Co-operatively play the required resource cards onto rocket cards (played by anyone) to flip a meteor card and hope that the value of the rocket and meteor cards are the same so as to kill off the meteor! Kill off 8 meteors (a few overkills are ok, but too many will kill you) before the timers run out and you win. It’s too easy if people are allowed to talk so ban talking, sucking any co-op social fun out of the game. And make it really difficult to draw cards so that you’re dependent on good draws, even if you are playing smartly and jointly dumping cards in the prescribed manner to collectively earn replacement cards. Its charm is that it’s quick, and people were ok playing again to see if luck (and the gameplay) was better next time.
NOVA LUNA (2019): Rank 4066, Rating 7.3
Uses the Patchwork time-based turn order mechanic to pick up tiles – the more points a tile can generate, the longer it’ll be until you get another turn. Each tile specifies what colour tiles it wants to be adjacent to so as to earn points. The trick, like Habitats, is to arrange it so that every tile not only scores itself, but also helps each tile that its adjacent to score as well. Easier said than done, but a nice challenge. I prefer Habitats as you have more control over the tiles you pick up, it’s easier to plan ahead, the different scoring rules are more interesting (Nova Luna’s is one-dimensional with adjacency the only requirement) and there’s a decent theme. This is abstracted out and simpler, but it has the benefit of playing faster. I’d happily play either.
TRISMEGISTUS (2019): Rank 2231, Rating 7.5
The rules are complex and horribly written, already with a ton of FAQ directly after release. If you’ve managed to learn the rules well, and had a crew that stuck with it for a few games to learn how to play it well – two different things – this is likely to be a really good game with lots of enjoyable exploration on offer. The issue after being burnt on a first play is getting to that point. I think of it as a 120-minute boardgame of Ganz Schon Clever with ramped up turn order issues – each player gets successively fewer actions (to get resources, convert them, spend on cards and tiles for VPs), but every turn must pause for the inevitable who-wants-to-follow actions (a mechanic I hate more with every incarnation), and then the chains kick in – this gets you this get you that gets you this gets you the sh*ts gets you that gets you … hmm, I wonder how many things I just missed, or played incorrectly? I’d play it again because I can see the promise, I just need some time to calm down first.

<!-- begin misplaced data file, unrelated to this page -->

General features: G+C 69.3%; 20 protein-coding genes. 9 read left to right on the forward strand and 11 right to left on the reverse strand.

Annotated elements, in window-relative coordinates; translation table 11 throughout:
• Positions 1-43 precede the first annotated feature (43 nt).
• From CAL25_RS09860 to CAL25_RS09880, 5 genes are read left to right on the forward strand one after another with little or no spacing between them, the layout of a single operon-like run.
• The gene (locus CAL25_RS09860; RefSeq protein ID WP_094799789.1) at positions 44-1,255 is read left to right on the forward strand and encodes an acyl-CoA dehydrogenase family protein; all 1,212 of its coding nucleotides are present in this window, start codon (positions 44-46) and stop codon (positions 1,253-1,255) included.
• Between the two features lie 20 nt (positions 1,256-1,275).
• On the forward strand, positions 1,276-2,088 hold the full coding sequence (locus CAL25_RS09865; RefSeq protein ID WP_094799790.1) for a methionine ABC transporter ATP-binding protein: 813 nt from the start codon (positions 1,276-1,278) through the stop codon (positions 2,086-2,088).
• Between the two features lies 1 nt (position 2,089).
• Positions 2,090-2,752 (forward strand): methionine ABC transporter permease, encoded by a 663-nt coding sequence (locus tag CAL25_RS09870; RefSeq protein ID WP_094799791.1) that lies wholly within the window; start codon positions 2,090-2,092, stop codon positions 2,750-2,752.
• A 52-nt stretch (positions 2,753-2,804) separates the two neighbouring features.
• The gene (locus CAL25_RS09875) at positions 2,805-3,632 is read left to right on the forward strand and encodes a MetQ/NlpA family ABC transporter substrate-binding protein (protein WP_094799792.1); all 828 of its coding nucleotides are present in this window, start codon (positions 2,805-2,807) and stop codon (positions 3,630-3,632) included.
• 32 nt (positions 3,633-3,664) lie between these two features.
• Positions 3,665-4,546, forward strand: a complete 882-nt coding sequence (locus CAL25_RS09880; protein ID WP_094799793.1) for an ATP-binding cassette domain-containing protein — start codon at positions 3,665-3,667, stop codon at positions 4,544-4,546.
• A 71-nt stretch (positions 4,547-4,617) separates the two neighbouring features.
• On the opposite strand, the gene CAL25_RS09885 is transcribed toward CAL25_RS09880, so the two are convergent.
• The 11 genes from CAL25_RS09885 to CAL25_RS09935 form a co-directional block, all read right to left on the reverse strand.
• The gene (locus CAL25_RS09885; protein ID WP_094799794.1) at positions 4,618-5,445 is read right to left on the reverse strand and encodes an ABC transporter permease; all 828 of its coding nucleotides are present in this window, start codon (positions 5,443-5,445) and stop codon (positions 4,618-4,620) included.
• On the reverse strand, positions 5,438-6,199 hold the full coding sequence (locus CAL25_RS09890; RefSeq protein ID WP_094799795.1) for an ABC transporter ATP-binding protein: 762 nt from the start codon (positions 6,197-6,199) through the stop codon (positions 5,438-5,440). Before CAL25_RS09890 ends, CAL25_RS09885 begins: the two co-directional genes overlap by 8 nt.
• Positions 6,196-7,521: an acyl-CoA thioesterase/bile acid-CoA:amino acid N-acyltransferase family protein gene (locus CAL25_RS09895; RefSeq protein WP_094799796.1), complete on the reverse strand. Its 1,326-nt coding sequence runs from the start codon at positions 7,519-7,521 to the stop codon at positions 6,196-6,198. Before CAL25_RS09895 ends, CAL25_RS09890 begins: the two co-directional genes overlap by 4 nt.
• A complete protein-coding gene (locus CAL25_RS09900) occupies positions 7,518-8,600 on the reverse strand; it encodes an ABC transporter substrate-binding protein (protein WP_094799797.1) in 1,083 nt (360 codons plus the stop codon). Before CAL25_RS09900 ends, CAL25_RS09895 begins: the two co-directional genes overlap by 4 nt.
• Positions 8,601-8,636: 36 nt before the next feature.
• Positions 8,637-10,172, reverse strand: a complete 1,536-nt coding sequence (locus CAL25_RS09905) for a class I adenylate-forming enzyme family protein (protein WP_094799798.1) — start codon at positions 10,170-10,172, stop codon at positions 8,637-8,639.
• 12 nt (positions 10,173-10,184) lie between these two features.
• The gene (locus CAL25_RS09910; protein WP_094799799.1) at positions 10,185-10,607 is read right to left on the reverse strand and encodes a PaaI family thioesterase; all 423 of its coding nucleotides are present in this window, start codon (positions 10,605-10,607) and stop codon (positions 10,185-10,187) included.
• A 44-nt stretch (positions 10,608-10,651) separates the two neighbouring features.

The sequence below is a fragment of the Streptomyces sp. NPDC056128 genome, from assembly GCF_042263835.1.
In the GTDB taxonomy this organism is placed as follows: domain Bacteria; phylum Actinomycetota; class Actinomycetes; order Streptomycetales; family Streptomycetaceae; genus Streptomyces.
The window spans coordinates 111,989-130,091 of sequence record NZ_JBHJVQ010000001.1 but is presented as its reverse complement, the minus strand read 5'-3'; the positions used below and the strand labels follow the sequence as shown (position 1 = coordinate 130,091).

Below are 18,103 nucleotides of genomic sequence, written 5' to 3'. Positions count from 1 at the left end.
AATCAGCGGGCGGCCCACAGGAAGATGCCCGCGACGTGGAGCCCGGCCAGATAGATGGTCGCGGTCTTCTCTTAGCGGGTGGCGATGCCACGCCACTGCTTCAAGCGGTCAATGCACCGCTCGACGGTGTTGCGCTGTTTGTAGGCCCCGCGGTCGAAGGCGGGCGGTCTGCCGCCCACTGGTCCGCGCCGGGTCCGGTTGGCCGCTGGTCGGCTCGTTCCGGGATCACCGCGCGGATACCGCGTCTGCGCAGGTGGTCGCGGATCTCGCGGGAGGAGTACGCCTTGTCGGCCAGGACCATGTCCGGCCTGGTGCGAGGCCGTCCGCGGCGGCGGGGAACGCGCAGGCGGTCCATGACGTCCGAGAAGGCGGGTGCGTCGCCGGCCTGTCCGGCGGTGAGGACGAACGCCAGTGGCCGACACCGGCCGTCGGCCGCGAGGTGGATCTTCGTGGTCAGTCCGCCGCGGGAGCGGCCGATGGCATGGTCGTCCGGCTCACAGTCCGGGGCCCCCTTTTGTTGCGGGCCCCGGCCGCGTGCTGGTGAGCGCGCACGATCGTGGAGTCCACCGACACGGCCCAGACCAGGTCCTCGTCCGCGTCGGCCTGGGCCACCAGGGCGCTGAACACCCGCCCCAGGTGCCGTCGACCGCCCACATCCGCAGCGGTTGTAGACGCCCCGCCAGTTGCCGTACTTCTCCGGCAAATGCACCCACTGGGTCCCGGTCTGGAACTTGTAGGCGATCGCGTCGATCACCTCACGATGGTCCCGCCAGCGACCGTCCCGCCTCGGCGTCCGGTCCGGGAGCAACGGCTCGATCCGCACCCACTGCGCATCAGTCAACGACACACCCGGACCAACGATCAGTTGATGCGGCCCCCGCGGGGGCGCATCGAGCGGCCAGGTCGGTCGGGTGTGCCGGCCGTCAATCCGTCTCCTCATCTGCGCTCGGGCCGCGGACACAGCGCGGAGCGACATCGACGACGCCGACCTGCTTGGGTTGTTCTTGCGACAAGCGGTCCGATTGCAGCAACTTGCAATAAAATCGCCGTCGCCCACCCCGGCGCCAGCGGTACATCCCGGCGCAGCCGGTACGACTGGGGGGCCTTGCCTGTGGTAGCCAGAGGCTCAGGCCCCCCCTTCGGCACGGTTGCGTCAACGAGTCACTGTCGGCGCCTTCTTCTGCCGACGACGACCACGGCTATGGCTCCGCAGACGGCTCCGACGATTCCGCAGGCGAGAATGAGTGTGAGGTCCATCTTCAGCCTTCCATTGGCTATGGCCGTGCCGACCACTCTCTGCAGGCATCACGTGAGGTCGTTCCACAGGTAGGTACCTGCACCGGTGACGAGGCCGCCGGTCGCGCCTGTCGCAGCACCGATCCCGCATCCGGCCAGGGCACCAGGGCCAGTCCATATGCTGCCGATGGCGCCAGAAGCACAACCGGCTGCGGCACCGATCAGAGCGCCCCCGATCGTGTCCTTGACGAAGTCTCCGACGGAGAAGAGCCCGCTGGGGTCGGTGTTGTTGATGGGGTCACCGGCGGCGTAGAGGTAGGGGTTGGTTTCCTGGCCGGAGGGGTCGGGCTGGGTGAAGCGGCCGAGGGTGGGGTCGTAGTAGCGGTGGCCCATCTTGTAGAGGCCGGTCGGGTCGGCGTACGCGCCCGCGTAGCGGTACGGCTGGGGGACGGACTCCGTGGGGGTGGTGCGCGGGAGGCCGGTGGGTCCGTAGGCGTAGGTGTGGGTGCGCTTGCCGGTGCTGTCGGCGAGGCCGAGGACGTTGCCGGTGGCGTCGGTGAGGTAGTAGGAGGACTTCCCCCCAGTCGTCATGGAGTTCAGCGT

WIZARDS OF THE WILD (2015): Rank 4377, Rating 6.8
This surprised me on the upside. It’s simple – roll dice, 2 re-rolls, earn the resources on the kept dice, spend different resources to buy cards and activate card effects, repeat for 7 rounds. But the dice re-rolling decisions on what to keep and what to re-roll are made pleasantly difficult by what you need for your purchase(s) vs what’s needed to activate your effects, and there are many ways to go each round. The rules are easy and it’s a nice 30 minute timeframe. On the other hand, downtime is pure and turns get longer with each round. You don’t want to be playing with more than 3 players, but I enjoyed it for what it offers in its space.
SPOTLIGHT ON: STICHELN (1993): Rank 918, Rating 7.0
This game has seen a lot of play over the years. Its primary feature is that you can play any card to any trick, and everything in the non-led suit is a trump. This throws new players into a complete loop on what to play, with lots of errors made in the early games and quite slow play. Once you’ve climbed the learning curve, it becomes a game of stitching people up with high-scoring cards (in a game where low score wins) and knowing what cards to keep, firstly for your own protection and secondly to make your opponents wary of winning tricks (leaving more for you!). Counting cards in your misery suit is essential to survival. Once everyone’s got the vibe, it becames king-makery as people decide what big cards to keep to the last plays, meaning players in those suits can’t afford to win tricks – which turns it into a bit of a lottery. It gradually fell out of favour, but we none-the-less got a lot of mileage out of it, and we still occasionally pull it out for nostalgia plays.
Thoughts of other Opinionated Gamers:
Tery: My review of Nova Luna will be out by the time this is published, so you may already know what I think but I like it. I like it much more than I like Patchwork; I think it is because I feel like I have more control. I have only played it with 2 and 3, and I do think it is better with 2 if you want an idea of what tile you will be able to get next, but it is still enjoyable, if a bit less predictable with 3.
Sticheln is one of my top favorite card games of all time. It takes all the rules you know about trick taking games and throws most of them out the window. It’s hard to figure out the best play when you are first learning the game, and it’s still a puzzle dozens and dozens of plays later. You sometimes have to take risks despite your best-laid plans, and you often can mess with the minds of your fellow players who are trying to figure out if they should take a risk. So much fun.
Dale: Interestingly, the only game here to comment on is Coffee Roaster. I liked this as a solo game – I brought it with me on a work trip, and it was an enjoyable challenge with different scenarios to keep it interesting. Well, I guess I can comment on Sticheln, in that I’ll likely never voluntarily play it again.
Pingback: Patrick Brennan: Game Snapshots –2019 (Part 26) – Herman Watts